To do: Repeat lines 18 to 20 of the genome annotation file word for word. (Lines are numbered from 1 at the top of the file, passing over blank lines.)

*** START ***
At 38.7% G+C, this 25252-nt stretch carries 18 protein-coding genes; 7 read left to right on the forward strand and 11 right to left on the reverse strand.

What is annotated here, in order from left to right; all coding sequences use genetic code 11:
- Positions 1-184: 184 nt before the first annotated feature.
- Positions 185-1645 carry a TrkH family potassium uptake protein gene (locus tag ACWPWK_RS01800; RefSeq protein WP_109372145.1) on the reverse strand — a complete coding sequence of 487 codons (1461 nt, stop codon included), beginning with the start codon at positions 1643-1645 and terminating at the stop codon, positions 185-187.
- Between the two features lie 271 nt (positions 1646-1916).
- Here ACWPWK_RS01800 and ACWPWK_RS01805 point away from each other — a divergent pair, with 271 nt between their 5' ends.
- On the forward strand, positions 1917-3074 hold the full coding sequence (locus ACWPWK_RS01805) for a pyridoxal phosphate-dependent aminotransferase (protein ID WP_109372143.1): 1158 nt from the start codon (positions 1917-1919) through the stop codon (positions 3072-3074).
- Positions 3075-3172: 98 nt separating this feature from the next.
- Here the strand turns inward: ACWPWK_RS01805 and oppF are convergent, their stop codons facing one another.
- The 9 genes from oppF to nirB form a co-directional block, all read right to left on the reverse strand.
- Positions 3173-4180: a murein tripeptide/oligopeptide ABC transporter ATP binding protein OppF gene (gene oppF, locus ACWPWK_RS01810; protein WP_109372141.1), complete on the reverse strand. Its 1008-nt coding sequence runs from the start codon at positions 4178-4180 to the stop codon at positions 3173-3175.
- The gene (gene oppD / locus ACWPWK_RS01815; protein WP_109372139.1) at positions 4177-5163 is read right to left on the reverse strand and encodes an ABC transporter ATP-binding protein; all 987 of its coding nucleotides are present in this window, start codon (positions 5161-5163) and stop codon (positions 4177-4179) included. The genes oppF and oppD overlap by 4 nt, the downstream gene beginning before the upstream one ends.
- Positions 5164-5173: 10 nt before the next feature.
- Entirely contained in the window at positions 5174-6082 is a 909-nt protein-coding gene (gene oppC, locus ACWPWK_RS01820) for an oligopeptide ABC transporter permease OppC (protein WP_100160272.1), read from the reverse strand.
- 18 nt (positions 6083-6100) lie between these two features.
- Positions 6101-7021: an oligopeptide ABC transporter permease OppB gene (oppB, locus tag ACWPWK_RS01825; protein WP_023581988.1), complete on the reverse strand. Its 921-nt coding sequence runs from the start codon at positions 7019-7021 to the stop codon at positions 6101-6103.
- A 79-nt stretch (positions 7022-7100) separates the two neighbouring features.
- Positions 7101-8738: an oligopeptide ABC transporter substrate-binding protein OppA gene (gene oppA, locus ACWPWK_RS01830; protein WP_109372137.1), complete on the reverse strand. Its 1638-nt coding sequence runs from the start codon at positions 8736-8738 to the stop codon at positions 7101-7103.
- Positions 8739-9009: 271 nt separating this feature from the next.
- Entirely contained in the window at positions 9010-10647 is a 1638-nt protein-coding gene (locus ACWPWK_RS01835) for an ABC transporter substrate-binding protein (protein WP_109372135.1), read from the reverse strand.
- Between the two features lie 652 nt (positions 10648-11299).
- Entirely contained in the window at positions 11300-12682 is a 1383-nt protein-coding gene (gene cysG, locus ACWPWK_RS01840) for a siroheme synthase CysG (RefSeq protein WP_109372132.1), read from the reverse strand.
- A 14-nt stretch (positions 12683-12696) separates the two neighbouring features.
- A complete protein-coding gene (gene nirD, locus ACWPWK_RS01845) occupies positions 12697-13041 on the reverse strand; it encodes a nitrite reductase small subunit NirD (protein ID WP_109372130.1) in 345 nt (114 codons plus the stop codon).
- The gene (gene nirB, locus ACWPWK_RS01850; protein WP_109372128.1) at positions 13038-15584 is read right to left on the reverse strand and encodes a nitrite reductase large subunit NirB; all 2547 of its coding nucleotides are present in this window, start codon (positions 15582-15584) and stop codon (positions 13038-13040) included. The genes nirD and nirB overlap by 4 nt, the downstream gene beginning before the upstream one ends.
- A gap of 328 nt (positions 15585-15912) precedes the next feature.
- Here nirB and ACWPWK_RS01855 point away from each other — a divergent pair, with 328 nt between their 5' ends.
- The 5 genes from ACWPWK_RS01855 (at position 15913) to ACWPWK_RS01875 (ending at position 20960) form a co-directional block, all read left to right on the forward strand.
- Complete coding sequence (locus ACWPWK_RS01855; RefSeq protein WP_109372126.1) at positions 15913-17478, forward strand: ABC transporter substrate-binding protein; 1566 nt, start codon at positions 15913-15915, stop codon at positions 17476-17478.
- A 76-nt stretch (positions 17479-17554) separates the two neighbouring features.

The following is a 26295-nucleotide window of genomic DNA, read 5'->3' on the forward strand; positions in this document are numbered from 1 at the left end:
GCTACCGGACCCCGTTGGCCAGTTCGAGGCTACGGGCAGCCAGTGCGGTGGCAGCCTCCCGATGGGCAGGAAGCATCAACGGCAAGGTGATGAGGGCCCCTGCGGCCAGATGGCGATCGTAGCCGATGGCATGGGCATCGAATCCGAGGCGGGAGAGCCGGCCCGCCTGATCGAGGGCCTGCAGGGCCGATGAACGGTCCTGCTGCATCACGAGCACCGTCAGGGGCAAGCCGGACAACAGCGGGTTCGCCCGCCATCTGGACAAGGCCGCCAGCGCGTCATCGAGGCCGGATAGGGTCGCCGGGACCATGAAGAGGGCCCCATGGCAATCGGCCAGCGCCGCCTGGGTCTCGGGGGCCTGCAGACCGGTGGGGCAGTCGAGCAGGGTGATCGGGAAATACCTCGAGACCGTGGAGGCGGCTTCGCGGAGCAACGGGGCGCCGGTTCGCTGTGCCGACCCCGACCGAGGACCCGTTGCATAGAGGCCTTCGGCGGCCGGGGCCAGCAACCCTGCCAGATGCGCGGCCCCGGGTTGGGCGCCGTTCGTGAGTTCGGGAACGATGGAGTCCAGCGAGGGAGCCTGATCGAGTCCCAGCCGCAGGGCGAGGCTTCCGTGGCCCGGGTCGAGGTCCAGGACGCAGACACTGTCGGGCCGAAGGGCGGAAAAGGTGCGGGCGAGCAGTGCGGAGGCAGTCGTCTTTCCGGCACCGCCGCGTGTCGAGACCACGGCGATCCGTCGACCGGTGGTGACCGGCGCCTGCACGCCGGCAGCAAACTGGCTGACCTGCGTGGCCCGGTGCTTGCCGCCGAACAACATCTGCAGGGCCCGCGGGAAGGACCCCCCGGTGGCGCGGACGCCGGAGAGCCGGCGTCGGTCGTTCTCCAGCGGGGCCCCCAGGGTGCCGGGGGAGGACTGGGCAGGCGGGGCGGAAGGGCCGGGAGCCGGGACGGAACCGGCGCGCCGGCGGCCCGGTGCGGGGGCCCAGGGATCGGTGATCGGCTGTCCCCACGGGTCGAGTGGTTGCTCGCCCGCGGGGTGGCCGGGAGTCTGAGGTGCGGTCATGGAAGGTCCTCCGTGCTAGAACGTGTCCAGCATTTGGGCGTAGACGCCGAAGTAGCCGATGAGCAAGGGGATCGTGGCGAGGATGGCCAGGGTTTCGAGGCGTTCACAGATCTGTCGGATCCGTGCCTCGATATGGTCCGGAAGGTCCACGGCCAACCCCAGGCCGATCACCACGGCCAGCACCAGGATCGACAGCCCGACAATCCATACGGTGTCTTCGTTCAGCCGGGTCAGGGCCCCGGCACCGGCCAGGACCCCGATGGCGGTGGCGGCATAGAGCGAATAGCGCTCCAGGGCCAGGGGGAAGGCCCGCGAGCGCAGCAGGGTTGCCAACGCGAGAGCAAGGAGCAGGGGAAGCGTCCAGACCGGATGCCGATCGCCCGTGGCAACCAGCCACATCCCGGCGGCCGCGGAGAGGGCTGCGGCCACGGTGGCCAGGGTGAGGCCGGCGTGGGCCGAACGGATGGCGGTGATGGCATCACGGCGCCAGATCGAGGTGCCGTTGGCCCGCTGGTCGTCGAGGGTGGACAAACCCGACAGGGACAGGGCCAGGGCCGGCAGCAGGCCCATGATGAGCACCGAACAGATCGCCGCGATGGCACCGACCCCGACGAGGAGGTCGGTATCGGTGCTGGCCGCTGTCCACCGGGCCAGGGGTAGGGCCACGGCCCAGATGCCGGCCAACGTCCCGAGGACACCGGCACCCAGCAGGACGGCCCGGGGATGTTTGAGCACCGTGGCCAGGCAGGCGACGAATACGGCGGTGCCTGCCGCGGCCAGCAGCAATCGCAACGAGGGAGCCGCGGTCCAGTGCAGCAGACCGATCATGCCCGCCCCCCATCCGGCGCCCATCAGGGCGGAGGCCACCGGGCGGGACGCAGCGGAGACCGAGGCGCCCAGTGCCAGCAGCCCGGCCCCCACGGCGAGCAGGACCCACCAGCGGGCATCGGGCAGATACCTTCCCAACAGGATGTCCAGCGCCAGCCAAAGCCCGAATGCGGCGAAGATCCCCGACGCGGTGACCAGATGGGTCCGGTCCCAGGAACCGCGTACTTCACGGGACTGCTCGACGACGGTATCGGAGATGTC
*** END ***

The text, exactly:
- Positions 7101-8738: an oligopeptide ABC transporter substrate-binding protein OppA gene (gene oppA, locus ACWPWK_RS01830; protein WP_109372137.1), complete on the reverse strand. Its 1638-nt coding sequence runs from the start codon at positions 8736-8738 to the stop codon at positions 7101-7103.
- Positions 8739-9009: 271 nt separating this feature from the next.
- Entirely contained in the window at positions 9010-10647 is a 1638-nt protein-coding gene (locus ACWPWK_RS01835) for an ABC transporter substrate-binding protein (protein WP_109372135.1), read from the reverse strand.